Longest partial lunar eclipse in 580 years tomorrow

If you happen to gaze at the night sky between Thursday and Friday, you might be able to view the longest partial lunar eclipse in 580 years. 0 seconds of 0 secondsVolume 0%

Lunar eclipses happens when Earth comes between the sun and the moon and its shadow is cast on the moon.

However, in partial lunar eclipses, the moon is not completely covered in Earth’s shadow. Partial eclipses occur more frequently than total lunar eclipses.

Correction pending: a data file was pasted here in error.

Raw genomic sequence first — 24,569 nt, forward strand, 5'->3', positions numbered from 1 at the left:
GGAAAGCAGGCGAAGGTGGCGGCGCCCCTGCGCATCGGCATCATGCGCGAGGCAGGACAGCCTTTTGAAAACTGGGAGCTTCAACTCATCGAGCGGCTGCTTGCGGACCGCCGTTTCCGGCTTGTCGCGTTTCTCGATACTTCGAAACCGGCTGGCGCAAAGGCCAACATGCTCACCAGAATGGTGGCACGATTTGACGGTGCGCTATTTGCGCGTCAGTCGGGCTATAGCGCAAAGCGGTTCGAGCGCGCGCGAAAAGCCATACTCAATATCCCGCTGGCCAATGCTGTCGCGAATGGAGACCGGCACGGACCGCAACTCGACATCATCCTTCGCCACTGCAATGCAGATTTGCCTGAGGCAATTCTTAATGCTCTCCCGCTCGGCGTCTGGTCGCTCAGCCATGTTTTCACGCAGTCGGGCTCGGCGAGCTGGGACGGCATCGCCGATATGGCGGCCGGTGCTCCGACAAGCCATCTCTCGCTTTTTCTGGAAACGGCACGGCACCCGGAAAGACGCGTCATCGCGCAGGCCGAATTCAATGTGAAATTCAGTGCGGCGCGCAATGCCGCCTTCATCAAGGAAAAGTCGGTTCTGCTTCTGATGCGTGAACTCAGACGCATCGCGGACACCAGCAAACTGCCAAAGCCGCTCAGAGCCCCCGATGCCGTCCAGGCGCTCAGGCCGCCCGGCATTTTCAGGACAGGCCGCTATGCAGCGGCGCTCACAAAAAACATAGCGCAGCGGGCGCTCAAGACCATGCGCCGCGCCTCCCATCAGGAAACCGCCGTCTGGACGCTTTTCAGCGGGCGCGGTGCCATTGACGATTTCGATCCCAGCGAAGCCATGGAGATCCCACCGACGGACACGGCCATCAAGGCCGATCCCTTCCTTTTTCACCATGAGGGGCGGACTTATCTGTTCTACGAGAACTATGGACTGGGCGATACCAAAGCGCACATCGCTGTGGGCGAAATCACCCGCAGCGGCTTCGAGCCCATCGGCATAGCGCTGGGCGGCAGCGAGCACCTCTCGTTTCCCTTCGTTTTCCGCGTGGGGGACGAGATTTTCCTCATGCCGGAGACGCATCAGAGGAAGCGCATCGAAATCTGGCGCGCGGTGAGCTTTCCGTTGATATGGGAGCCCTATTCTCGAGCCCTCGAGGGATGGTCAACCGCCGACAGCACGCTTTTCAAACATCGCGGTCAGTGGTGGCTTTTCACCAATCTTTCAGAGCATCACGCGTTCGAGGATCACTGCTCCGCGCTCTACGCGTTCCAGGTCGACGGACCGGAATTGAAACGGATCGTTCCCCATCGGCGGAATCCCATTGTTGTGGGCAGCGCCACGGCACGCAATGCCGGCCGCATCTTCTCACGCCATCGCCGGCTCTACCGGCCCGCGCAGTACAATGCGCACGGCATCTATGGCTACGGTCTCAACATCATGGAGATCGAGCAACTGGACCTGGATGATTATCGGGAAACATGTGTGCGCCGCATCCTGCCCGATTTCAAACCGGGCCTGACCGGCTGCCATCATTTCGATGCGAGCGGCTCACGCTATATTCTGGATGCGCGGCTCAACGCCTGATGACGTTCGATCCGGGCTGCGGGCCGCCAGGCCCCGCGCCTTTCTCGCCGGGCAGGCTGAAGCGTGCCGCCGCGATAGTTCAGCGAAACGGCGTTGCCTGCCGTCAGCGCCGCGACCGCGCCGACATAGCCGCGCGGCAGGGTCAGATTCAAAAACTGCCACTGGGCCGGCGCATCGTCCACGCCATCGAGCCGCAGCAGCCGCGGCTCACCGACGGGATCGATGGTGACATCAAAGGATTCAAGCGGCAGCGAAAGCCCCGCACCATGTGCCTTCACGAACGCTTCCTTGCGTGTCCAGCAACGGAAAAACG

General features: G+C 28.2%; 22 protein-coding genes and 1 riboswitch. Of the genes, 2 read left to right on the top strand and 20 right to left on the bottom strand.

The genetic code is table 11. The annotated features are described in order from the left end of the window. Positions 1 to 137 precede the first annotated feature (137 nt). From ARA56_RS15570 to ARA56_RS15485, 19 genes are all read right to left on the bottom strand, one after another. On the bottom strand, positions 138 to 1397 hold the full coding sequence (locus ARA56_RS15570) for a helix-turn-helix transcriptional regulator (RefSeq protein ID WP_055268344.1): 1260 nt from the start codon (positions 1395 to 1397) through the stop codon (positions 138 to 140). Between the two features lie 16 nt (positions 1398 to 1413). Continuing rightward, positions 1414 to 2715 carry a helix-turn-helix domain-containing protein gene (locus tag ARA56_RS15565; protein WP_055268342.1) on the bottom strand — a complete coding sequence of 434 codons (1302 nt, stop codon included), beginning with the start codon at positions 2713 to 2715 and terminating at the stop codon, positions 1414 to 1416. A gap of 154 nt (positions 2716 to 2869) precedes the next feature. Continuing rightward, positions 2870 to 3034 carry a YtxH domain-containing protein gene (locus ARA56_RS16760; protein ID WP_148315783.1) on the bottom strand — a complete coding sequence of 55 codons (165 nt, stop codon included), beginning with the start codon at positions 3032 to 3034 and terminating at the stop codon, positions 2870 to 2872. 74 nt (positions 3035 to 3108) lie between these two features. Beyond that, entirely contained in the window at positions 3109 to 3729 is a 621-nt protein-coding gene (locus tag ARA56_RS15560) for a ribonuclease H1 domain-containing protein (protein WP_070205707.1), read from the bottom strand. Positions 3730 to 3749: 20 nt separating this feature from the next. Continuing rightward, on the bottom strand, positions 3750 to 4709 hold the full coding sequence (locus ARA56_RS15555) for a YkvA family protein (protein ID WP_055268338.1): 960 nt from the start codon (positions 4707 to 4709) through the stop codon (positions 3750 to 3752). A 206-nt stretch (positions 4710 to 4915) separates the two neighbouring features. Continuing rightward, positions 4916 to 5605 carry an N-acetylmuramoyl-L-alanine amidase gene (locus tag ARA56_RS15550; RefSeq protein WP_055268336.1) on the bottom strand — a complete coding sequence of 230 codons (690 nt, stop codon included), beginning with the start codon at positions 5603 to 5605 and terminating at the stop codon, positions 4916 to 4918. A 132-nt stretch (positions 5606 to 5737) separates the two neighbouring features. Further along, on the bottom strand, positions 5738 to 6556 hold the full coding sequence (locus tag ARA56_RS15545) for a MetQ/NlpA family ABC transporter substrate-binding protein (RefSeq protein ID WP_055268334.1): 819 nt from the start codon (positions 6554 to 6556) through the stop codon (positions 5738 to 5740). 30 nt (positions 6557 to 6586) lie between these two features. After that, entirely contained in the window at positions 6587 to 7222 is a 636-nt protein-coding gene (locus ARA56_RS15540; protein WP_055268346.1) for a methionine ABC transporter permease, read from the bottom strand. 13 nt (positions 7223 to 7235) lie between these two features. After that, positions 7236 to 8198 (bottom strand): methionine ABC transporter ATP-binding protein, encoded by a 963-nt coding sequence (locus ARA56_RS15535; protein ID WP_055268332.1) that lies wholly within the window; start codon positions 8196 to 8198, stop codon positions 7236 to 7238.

According NASA, this partial eclipse will last for over 3 hours and 28 minutes. In comparison, the longest total eclipse of the century, which happened in 2018, lasted nearly an hour and 43 minutes. 

Where to watch it? 

Where to see the partial lunar eclipse
Darker areas indicate the regions where partial lunar eclipse will be most visible. Credit: NASA/JPL-Caltech

Unfortunately, the eclipse won’t be visible to sky gazers in Pakistan. 

It will be most clearly visible to people watching the sky in the Americas, Australia, Eastern Asia and the Pacific region.   

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